*

the other event occurring equals the sum of their probabilities.

** P(A or B) = P(A) + P(B)**

For three mutually exclusive events designated A, B, and C, the rule is written:

**LO5-3 **Calculate probabilities
using rules of addition.

**P(A or B or C) = P(A) + P(B) + P(C) **

**5-15
**

Special Rule of Addition Events are mutually exclusive if the occurrence of any one event means that none of the others can occur at the same time.

An example of mutually exclusive is the die-tossing experiment of the events “a number 4 or larger” and “a number 2 or smaller.” If the outcome is in the first group {4, 5, and 6}, then it cannot also be in the second group {1 and 2}.

**LO5-3 **Calculate probabilities
using rules of addition.

**5-16
**

Special Rule of Addition - Example Mutually Exclusive Events

A machine fills plastic bags with a mixture of beans, broccoli, and other vegetables. Most of the bags contain the correct weight, but because of the variation in the size of the beans and other vegetables, a package might be underweight or overweight. If a check of 4,000 packages filled in the past month revealed as follows:

**LO5-3**

**5-17
**

Special Rule of Addition - Example Mutually Exclusive Events

What is the probability that a particular package will be either underweight or overweight?

*P(A or C) = P(A) + P(C) = 0.025 + 0.075 = 0.10
*

The complement rule can also be used:
*Note that P(A or C) = P(~B), so
P(~B) = 1 – P(B) = 1 - 0.900 = 0.10
*

**LO5-3**

**5-18
**

The Complement Rule
The **complement rule **is used to determine the probability of an event occurring by

subtracting the probability of the event* not* occurring from 1.

*P*(*A*) + *P*(~*A*) = 1

or *P*(*A*) = 1 - *P*(~*A*).

**LO5-1**

**5-19
**

The Complement Rule - Example An experiment has two mutually exclusive outcomes. Based on the rules of probability, the sum of the probabilities must be one.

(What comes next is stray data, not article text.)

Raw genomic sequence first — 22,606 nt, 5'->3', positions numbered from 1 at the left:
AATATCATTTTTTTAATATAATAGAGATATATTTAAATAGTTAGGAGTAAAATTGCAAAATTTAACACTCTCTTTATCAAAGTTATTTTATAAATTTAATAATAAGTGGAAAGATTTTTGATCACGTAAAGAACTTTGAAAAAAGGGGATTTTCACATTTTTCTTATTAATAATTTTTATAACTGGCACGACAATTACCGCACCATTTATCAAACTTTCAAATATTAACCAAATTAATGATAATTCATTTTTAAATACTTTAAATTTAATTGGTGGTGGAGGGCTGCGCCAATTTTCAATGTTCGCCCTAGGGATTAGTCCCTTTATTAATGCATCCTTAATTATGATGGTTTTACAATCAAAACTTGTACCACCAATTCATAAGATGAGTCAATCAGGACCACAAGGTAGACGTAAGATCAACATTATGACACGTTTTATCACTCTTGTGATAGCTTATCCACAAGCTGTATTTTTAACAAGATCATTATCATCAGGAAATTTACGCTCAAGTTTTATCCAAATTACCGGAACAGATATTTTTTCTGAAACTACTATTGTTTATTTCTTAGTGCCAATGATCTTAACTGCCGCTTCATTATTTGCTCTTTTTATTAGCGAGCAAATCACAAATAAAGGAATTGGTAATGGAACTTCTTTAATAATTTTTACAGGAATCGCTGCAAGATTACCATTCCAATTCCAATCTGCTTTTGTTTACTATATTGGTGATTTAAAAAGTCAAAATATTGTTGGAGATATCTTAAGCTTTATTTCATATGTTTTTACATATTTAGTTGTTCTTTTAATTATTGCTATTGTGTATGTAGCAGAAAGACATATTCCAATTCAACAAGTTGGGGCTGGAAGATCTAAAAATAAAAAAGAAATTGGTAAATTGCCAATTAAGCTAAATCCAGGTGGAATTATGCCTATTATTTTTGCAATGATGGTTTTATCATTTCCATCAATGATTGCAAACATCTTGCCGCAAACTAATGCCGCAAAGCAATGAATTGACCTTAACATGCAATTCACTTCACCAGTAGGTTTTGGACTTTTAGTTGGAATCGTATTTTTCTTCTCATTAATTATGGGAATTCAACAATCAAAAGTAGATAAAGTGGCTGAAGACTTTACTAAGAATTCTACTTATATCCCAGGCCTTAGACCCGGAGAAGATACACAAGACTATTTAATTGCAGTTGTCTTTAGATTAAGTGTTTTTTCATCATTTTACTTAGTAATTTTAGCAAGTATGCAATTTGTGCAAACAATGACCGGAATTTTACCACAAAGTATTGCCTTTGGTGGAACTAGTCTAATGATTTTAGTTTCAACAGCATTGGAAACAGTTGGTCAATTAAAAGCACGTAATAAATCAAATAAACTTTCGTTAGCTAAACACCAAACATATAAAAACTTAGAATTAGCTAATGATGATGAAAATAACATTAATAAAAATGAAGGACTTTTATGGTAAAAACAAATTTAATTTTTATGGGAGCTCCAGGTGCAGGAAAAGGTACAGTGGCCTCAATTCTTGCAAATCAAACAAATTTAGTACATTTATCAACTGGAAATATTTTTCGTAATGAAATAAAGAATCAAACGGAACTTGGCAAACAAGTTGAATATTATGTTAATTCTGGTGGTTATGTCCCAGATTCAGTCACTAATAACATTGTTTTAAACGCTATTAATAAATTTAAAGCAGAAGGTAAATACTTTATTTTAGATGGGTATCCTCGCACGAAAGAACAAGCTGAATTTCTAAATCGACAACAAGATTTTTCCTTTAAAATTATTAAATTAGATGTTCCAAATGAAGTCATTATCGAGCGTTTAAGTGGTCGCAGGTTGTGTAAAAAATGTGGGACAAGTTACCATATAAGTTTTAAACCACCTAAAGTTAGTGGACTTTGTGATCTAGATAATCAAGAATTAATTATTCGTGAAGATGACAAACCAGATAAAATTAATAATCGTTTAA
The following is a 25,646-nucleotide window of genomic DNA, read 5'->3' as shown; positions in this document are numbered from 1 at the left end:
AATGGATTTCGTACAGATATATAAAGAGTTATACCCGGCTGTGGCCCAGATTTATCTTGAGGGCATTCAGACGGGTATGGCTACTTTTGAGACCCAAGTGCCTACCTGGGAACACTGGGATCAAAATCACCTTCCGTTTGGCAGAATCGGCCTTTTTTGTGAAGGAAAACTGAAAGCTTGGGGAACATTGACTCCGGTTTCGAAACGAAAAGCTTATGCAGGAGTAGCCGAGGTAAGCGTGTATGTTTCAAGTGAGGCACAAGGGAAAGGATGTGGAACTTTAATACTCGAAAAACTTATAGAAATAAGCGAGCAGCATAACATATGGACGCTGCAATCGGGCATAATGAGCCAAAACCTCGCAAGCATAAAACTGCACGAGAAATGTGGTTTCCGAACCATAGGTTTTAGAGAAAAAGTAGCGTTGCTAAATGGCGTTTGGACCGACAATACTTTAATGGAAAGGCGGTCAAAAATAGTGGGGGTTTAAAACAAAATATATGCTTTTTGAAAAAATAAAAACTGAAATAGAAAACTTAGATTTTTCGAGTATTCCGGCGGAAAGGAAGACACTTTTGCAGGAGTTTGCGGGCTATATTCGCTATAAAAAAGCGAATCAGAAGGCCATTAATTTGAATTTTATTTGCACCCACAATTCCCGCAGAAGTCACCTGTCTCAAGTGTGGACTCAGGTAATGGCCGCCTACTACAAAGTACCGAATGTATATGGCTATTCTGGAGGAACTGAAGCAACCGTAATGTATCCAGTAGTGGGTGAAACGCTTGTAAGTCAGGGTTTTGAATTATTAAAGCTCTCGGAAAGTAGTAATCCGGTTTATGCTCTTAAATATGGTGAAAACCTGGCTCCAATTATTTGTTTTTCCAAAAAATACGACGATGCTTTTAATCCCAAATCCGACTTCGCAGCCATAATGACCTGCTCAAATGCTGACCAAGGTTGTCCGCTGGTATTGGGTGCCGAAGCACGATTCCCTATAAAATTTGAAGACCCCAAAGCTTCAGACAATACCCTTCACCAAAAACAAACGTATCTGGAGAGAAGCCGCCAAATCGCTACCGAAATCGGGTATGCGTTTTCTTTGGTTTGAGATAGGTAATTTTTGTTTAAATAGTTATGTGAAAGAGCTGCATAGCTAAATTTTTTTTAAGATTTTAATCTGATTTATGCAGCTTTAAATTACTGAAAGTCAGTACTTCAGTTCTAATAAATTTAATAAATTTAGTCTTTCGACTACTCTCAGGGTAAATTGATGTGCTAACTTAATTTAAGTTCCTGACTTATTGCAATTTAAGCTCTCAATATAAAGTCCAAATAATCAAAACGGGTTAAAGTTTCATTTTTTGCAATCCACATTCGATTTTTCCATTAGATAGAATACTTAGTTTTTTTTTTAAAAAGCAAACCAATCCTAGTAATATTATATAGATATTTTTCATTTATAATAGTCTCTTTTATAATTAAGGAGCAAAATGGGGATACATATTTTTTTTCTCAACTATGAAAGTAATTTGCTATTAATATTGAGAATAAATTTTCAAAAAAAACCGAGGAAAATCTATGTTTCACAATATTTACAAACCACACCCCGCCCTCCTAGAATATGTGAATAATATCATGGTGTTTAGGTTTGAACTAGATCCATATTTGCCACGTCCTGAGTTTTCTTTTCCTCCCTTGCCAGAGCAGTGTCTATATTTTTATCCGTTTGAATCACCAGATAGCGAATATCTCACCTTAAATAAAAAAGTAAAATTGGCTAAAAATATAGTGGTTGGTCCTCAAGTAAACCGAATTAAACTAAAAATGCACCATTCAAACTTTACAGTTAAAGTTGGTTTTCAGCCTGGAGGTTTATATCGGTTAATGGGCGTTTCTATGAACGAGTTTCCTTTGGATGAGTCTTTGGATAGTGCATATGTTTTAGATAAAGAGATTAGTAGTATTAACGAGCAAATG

If the probability of the first outcome is 0.61, then logically, AND by the complement rule, the probability of the other outcome is (1.0 - 0.61) = 0.39.

*P*(B) = 1 - *P*(~B)
= 1 – 0.61
= 0.39

**LO5-1**

**5-20
**

Joint Probability

**LO5-3
**

Sometimes, the outcomes of an experiment may not be mutually exclusive.

For example, the survey of Florida Tourist Commission reveal that from 200 selecting tourist samples, there were 120 tourists went to Disney World and 100 tourists went to Busch Gardens. What is the probability that a person selected visited either Disney World or Busch Gardens?

To solve an above problem, we use the rule to find a
**joint probability**.

**5-21
**

Rules of Addition for Computing Probabilities

**LO5-3
**

**The General Rule of Addition **- If A and B are two
events that are not mutually exclusive, then P(A or B)
is given by the following formula:

P(A or B) = P(A) + P(B) - P(A and B)

P( A and B) is called a **joint probability.**

**5-22
**

The General Rule of Addition The diagram shows the results of a survey of 200 tourists who visited Florida during the year. The results revealed that 120 went to Disney World, 100 went to Busch Gardens, and 60 visited both.

**What is the probability a selected person visited either
Disney World or Busch Gardens?
**

To answer the question, 1. Add the probability that a tourist visited Disney

World and the probability he or she visited Busch Gardens

2. Subtract the probability of visiting both

**LO5-3**

**5-23
**

The General Rule of Addition Example Continued:

*P(Disney or Busch) = P(Disney) + P(Busch) - P(both Disney and Busch)
= 120/200 + 100/200 – 60/200
= 0.60 + 0.50 – 0.30 = 0.80
*

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*

**LO5-3
**

The probability a selected person visited either Disney World or Busch Gardens is 0.80

**5-24
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General Rule of Addition – Example What is the probability that a card chosen at random from a standard deck of cards will be either a king or a heart?

Solution 1.Add the probability of a king (there are 4 in a deck of 52 cards) to the probability of a heart (there are 13 in a deck of 52 cards) 2.17 out of 52 cards meet the requirement, we have counted the king of hearts twice. Then, we need to subtract 1 card from the 17 so the king of hearts is counted only once.

**LO5-3**

**5-25
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General Rule of Addition – Example

* P*(*A *or *B*) = *P*(*A*) + *P*(*B*) - *P*(*A *and *B*)
= 4/52 + 13/52 - 1/52
= 16/52, or 0.3077

Thus, there are 16 cards that are either hearts or kings. So the probability is 16/52 = 0.3077.

**LO5-3**